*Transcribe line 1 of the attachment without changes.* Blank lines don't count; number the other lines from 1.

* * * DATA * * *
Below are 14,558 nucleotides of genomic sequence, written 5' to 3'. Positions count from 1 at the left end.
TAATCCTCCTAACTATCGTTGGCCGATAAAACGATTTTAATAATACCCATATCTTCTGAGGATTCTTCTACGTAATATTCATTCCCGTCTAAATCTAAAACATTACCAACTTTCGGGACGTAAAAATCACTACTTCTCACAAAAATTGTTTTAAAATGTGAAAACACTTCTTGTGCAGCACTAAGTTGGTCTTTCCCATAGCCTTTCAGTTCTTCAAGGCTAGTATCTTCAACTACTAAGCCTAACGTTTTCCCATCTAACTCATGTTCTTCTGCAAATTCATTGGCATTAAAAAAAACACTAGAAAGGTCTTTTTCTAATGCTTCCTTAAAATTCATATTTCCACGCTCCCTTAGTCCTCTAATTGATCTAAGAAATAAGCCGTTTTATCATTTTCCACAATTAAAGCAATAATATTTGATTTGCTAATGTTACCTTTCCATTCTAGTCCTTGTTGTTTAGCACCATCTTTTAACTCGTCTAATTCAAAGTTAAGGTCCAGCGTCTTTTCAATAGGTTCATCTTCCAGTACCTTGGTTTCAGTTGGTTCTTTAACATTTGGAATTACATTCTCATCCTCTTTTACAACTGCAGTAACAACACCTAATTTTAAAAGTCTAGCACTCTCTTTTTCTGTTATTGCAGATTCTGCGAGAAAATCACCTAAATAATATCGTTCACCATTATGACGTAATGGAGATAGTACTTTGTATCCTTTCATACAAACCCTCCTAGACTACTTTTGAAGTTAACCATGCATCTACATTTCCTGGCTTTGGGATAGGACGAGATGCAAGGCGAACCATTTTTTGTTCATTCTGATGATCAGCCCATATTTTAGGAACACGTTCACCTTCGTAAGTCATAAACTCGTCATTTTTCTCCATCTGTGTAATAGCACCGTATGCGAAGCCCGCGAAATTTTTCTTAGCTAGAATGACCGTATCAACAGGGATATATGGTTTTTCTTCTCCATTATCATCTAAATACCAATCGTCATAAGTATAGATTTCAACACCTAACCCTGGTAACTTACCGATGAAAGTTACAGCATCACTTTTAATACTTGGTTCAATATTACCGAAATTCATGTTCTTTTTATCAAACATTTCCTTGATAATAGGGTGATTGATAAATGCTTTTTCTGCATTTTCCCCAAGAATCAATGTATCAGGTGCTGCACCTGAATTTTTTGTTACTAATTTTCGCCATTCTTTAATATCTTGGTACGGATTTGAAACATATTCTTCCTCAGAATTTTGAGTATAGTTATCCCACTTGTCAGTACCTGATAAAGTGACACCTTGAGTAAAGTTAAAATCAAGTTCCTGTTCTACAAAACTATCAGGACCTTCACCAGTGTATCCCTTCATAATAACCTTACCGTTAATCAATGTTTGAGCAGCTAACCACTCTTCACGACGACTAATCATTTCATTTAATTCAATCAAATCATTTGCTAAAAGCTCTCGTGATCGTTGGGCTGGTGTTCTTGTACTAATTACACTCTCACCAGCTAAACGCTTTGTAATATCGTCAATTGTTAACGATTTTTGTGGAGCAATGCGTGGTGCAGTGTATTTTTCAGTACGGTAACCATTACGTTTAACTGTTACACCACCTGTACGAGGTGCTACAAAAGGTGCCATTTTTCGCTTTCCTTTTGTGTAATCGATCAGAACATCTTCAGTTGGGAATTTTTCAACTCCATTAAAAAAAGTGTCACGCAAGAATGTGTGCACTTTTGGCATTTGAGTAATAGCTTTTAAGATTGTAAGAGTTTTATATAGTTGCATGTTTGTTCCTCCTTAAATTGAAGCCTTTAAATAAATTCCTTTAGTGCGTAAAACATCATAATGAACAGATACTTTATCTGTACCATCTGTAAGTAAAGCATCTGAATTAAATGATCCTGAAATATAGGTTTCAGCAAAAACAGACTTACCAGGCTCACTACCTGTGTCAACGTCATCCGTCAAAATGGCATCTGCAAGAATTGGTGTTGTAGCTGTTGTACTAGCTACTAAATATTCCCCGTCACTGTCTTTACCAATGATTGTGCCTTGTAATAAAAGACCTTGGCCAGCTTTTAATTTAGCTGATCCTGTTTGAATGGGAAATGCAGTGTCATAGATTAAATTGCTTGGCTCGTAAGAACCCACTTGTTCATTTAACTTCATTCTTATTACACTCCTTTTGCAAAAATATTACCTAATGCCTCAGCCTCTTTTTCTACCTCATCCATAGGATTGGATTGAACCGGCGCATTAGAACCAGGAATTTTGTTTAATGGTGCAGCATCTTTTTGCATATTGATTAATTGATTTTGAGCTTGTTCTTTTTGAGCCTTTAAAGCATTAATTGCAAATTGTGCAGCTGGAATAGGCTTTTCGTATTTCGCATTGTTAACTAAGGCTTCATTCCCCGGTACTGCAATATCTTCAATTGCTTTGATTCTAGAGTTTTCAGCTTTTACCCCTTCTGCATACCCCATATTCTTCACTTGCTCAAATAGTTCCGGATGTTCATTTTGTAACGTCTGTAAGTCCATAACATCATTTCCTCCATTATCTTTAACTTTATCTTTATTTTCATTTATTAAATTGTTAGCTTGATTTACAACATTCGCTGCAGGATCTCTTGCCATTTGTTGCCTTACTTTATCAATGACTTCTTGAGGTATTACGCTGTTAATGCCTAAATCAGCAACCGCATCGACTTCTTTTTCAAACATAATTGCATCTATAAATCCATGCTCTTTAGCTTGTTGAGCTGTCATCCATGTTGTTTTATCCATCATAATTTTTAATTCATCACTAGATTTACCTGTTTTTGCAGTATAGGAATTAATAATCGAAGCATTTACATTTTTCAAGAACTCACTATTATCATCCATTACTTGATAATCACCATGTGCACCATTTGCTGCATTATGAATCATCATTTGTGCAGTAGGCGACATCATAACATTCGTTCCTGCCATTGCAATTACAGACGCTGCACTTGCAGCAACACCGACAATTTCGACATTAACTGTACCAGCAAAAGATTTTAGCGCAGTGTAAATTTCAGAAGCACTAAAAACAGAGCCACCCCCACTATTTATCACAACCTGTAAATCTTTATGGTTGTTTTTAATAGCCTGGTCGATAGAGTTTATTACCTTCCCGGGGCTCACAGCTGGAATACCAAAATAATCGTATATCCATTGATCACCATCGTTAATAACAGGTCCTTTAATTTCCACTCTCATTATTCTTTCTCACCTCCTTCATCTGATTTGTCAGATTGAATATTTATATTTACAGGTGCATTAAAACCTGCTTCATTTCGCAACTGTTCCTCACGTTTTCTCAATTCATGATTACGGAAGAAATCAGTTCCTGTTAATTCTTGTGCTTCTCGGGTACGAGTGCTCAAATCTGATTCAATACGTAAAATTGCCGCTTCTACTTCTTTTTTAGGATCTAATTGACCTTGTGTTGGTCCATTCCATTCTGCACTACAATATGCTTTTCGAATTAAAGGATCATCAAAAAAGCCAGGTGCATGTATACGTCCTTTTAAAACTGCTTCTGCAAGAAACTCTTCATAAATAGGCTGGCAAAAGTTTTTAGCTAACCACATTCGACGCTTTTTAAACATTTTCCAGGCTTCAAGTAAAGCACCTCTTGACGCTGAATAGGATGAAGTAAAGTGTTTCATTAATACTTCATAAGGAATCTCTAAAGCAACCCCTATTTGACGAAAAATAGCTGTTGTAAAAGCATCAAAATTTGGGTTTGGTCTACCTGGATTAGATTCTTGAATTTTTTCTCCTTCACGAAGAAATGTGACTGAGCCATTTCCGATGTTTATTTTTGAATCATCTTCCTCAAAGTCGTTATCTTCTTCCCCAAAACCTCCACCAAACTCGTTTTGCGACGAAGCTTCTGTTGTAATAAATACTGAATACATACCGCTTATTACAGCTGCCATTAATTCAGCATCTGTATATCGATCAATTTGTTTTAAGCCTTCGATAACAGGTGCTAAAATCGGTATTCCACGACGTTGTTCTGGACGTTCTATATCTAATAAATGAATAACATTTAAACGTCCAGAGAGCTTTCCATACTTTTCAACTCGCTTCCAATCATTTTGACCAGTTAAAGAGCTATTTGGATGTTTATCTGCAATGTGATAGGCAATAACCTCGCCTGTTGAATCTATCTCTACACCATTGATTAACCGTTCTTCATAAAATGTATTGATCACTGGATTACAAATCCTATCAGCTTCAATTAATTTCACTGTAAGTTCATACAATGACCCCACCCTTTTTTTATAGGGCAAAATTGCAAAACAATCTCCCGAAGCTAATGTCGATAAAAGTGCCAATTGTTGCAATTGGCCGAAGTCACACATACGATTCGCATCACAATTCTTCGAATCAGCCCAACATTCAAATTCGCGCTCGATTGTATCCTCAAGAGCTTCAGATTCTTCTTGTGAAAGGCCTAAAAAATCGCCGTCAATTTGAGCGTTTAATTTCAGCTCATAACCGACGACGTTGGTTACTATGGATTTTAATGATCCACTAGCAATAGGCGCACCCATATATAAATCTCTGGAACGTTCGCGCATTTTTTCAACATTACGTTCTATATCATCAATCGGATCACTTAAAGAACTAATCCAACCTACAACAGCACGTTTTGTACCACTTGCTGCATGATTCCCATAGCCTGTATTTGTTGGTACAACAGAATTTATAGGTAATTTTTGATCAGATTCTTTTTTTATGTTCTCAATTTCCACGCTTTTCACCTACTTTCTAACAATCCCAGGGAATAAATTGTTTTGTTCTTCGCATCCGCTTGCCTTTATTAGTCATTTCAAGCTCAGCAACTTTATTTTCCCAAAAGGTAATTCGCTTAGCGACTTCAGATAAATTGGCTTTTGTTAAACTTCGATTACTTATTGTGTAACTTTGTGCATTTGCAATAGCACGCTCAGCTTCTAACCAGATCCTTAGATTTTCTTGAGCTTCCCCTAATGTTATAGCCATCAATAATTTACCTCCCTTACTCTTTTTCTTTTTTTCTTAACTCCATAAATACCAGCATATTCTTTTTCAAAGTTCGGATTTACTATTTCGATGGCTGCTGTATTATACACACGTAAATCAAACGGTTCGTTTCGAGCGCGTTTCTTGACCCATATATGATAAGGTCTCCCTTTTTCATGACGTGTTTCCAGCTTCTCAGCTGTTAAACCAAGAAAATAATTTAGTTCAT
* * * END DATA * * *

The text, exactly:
Below are 14,558 nucleotides of genomic sequence, written 5' to 3'. Positions count from 1 at the left end.